Challenges of recommencing HIV pre-exposure prophylaxis (PrEP) use during the COVID-19 pandemic


BACKGROUND: The use of HIV pre-exposure prophylaxis (PrEP) among gay and bisexual men (GBM) in Australia rapidly increased until 2019, however many men suspended PrEP in 2020 during COVID-19 restrictions. As Australia mostly avoided large-scale COVID-19 infections, from June 2020 restrictions in most states eased, with many men increasing their sexual activity. However, little attention has been given to how men planned/anticipated these increases in sexual activity and how they recommenced PrEP.
METHODS: From an existing cohort study, 705 GBM consented to participate in a study comprising weekly surveys about their experiences of COVID-19 restrictions, including sexual practices and drug consumption. Weekly surveys contained a small number of open-ended questions, including about sex and relationships every four weeks, which provided real-time reflections on anticipated and actual sexual practices during COVID-19 restrictions. We undertook a thematic analysis of responses from 631 non-HIV positive GBM collected during a 36-week period of surveys (3-May-2020 ' 10-Jan-2021) that focused on anticipated and actual recommencement of PrEP.
RESULTS: 384 men provided responses to open-ended questions. 29 men highlighted PrEP across 48 entries, with ten men providing multiple entries. Three themes emerged from these responses. (1) Anticipation of future sexual encounters. Anticipation was central to men's considerations of recommencing PrEP. Men provided accounts of planning and recommencing PrEP over time, as well as re-suspending PrEP due to fluctuating local restrictions. Some men described unanticipated sexual encounters with casual partners where neither PrEP nor condoms were used. (2) Choice of PrEP strategy. Suspension of PrEP during the pandemic allowed for speculation about the most appropriate strategy upon recommencement (i.e., daily or on-demand dosing). Anticipating sexual encounters was noted as a challenge to adopting on-demand dosing. (3) Clinical procedures. Recommencing PrEP was also often articulated in relation to the steps required to obtain it (e.g., clinical consultations, sexual-health testing, or refilling prescriptions).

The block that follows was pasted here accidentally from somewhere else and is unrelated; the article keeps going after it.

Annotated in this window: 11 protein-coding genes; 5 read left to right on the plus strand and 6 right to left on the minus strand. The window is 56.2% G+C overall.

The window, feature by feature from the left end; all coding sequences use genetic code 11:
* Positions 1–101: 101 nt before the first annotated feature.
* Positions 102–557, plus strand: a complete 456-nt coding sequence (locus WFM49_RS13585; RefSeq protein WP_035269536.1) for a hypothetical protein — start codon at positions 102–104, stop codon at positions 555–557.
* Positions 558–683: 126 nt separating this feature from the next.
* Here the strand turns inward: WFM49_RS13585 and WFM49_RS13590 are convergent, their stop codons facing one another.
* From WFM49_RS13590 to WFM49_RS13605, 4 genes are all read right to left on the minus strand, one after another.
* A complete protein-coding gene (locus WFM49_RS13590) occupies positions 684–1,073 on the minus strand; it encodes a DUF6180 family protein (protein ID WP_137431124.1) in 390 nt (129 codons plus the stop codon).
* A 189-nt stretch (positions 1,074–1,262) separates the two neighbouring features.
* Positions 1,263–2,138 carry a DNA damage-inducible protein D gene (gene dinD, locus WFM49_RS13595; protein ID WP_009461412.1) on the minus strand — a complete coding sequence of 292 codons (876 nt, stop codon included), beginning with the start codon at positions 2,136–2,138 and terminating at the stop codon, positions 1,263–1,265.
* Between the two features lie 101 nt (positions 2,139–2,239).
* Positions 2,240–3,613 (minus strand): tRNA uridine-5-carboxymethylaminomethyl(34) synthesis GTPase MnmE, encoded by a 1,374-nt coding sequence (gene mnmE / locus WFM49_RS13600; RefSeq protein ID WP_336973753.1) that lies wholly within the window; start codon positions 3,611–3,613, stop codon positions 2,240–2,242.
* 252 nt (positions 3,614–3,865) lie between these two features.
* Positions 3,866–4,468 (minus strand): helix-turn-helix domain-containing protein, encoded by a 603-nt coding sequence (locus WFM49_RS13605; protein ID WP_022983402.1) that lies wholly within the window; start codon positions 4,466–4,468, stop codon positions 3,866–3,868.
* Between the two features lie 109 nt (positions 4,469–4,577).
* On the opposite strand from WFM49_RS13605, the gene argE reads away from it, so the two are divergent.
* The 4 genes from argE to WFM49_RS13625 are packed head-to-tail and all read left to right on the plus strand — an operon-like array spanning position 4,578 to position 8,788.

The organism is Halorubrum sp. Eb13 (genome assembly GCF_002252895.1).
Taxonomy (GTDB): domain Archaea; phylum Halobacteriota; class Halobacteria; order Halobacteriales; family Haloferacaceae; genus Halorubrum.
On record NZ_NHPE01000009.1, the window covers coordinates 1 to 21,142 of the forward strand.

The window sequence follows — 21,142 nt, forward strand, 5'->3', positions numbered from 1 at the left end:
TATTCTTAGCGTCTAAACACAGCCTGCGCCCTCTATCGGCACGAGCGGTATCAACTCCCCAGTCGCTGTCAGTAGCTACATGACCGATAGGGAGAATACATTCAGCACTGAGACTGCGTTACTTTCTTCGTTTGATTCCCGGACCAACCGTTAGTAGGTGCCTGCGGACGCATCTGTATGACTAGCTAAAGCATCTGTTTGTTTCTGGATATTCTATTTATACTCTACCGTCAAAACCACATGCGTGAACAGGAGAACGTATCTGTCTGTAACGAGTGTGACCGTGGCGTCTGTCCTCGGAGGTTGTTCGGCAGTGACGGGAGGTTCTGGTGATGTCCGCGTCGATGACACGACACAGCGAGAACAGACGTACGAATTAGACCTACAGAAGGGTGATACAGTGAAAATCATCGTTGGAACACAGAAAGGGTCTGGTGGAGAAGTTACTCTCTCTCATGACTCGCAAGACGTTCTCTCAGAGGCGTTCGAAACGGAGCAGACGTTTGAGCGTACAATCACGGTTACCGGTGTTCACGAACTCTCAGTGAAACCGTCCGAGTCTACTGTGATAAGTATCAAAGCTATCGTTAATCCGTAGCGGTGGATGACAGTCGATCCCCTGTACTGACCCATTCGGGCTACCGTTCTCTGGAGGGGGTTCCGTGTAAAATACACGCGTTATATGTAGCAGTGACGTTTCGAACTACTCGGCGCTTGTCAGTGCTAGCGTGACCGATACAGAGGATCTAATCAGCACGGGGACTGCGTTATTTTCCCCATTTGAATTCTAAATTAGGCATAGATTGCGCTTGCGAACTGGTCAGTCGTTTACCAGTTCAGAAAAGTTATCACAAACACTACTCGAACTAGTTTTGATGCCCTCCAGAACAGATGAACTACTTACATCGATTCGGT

CONCLUSIONS: These findings highlight the fluctuating nature of PrEP during the COVID-19 pandemic and some challenges GBM face when recommencing PrEP as restrictions ease and sexual activity increases. Guidance should be provided to GBM on the effective use of non-daily PrEP dosing and periods of fluctuating PrEP use.